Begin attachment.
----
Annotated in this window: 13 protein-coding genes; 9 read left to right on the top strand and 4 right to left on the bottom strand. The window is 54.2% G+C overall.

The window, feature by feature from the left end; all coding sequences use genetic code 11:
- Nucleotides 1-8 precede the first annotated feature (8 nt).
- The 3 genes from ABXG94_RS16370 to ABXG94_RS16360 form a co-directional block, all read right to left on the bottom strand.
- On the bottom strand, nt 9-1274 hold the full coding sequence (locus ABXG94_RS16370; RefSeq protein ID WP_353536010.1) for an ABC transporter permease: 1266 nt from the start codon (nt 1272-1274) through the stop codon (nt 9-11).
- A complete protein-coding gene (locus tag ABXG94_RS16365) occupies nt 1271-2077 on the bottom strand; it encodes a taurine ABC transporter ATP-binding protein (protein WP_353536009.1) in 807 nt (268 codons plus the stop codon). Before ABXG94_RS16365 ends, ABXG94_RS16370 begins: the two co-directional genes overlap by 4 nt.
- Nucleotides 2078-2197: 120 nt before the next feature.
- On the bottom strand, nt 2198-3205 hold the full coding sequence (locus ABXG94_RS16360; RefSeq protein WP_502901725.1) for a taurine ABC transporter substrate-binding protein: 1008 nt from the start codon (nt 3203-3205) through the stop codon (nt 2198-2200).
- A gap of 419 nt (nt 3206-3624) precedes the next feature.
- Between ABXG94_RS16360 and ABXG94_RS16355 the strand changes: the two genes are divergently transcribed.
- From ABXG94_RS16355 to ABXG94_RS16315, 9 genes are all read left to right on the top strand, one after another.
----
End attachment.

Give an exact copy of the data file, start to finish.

Annotated in this window: 13 protein-coding genes; 9 read left to right on the top strand and 4 right to left on the bottom strand. The window is 54.2% G+C overall.

The window, feature by feature from the left end; all coding sequences use genetic code 11:
- Nucleotides 1-8 precede the first annotated feature (8 nt).
- The 3 genes from ABXG94_RS16370 to ABXG94_RS16360 form a co-directional block, all read right to left on the bottom strand.
- On the bottom strand, nt 9-1274 hold the full coding sequence (locus ABXG94_RS16370; RefSeq protein ID WP_353536010.1) for an ABC transporter permease: 1266 nt from the start codon (nt 1272-1274) through the stop codon (nt 9-11).
- A complete protein-coding gene (locus tag ABXG94_RS16365) occupies nt 1271-2077 on the bottom strand; it encodes a taurine ABC transporter ATP-binding protein (protein WP_353536009.1) in 807 nt (268 codons plus the stop codon). Before ABXG94_RS16365 ends, ABXG94_RS16370 begins: the two co-directional genes overlap by 4 nt.
- Nucleotides 2078-2197: 120 nt before the next feature.
- On the bottom strand, nt 2198-3205 hold the full coding sequence (locus ABXG94_RS16360; RefSeq protein WP_502901725.1) for a taurine ABC transporter substrate-binding protein: 1008 nt from the start codon (nt 3203-3205) through the stop codon (nt 2198-2200).
- A gap of 419 nt (nt 3206-3624) precedes the next feature.
- Between ABXG94_RS16360 and ABXG94_RS16355 the strand changes: the two genes are divergently transcribed.
- From ABXG94_RS16355 to ABXG94_RS16315, 9 genes are all read left to right on the top strand, one after another.